Mary Campbell, Pinellas County Extension Director, Urban Sustainability Agent
Here is a quiz. On average, how many gallons of water per day does one person use? Take a guess. If you guessed about 50 gallons/day you are wrong. Ok, I will stop fooling around; the answer is about 100 gallons.
Have you looked at your water bill lately to see how much you use? I was shocked to see that I was using considerably more than the 100 gallons per day per person in my home. I started to try and figure out what was going on, which led me to a leak in an outside line in the garden that was losing about 10,000 gallons per month.
It was not easy to find, so don’t give up if you think you have a leak. Turn everything off in the house and go outside to the meter and see if the little leak detector is spinning. If it is – start hunting. Leaks are a huge water waster and you are paying for that water.
In one year, a faucet that drips at the rate of one drop per second translates into 2,700 gallons of water down the drain. Do-it-yourselfers can remedy the problem by replacing worn washers or the entire faucet; if you’re not up to the job, call in a qualified professional.Toilets are the biggest water hog, accounting for 28 percent of all home water use. Consider replacing an older model with a more efficient, low-flow one that uses just 1 to 2 gallons per flush, or consider upgrading to a pressure-assisted, vacuum-assisted, or dual-flush model. Low-flow showerheads and faucet aerators are two additional water-wise bathroom must-haves that will further cut water use by hundreds of gallons per month.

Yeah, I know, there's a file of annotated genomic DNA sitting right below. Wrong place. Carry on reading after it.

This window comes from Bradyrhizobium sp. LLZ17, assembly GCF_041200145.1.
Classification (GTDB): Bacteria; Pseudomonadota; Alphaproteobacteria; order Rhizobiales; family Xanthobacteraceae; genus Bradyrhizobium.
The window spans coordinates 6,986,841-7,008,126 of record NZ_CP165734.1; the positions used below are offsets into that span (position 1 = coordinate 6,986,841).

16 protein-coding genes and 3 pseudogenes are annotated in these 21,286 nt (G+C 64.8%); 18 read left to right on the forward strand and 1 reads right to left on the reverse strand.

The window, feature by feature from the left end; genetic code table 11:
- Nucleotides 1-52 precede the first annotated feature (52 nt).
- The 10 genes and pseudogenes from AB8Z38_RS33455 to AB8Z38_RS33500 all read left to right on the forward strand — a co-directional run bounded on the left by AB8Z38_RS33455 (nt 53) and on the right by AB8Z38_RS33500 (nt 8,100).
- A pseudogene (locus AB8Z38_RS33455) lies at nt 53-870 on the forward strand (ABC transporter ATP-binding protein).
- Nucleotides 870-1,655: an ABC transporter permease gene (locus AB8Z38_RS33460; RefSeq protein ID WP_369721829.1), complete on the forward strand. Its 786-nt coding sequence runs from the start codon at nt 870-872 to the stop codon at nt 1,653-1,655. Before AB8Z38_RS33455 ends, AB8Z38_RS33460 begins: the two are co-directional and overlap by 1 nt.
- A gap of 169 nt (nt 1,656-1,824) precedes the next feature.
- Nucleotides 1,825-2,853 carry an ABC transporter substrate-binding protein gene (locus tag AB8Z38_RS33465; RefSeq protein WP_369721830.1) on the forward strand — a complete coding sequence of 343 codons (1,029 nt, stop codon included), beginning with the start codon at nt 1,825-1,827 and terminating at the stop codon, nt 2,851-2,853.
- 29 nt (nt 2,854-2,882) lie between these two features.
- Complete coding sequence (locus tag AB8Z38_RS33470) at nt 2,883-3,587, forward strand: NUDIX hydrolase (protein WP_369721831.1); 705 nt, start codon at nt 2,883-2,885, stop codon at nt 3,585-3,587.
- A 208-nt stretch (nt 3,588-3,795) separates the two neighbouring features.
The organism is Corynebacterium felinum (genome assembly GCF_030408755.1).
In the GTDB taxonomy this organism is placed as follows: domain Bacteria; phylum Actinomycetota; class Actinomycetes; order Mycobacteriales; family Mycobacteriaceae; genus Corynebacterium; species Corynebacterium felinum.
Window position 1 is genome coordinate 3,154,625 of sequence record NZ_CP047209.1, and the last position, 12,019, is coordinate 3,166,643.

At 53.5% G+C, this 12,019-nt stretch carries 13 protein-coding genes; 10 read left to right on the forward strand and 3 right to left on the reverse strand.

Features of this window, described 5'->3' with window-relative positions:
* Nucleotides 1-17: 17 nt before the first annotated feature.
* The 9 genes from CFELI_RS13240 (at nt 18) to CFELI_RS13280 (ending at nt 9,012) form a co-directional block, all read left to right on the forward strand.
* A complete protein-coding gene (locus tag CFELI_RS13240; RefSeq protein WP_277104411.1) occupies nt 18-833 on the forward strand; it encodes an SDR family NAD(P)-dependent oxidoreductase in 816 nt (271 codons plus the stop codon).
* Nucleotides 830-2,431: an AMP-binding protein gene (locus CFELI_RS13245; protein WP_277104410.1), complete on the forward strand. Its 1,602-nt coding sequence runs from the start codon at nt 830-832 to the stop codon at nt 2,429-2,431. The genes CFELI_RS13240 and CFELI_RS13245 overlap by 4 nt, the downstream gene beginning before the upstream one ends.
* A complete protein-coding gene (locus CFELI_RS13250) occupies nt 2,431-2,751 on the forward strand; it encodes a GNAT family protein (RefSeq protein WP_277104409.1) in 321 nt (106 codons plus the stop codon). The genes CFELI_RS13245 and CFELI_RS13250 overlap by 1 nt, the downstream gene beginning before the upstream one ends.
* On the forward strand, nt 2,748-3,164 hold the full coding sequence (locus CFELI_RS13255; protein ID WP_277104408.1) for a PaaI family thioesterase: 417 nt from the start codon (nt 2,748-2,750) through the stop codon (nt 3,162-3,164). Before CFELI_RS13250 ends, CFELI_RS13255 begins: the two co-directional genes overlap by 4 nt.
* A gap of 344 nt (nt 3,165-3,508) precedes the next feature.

Here’s a water-wasting habit that’s easy to break: letting the water run while brushing teeth, washing hands, or shaving. See for yourself how much water you’ll save by putting the stopper in the sink and leaving the water running. Fills up pretty fast, doesn’t it? Simply by turning off the water when you’re not actually using it, you’ll save gallons per minute.
Watering our landscapes is another area that we need to be very careful even if you are using a well. Our groundwater resources are also important. To learn more about conserving water in the landscape: http://pinellas.ifas.ufl.edu/fyn/index.shtml
Water is an important resource that we need to conserve. Only three percent of the planets water is fit to drink – so let’s not waste what we have!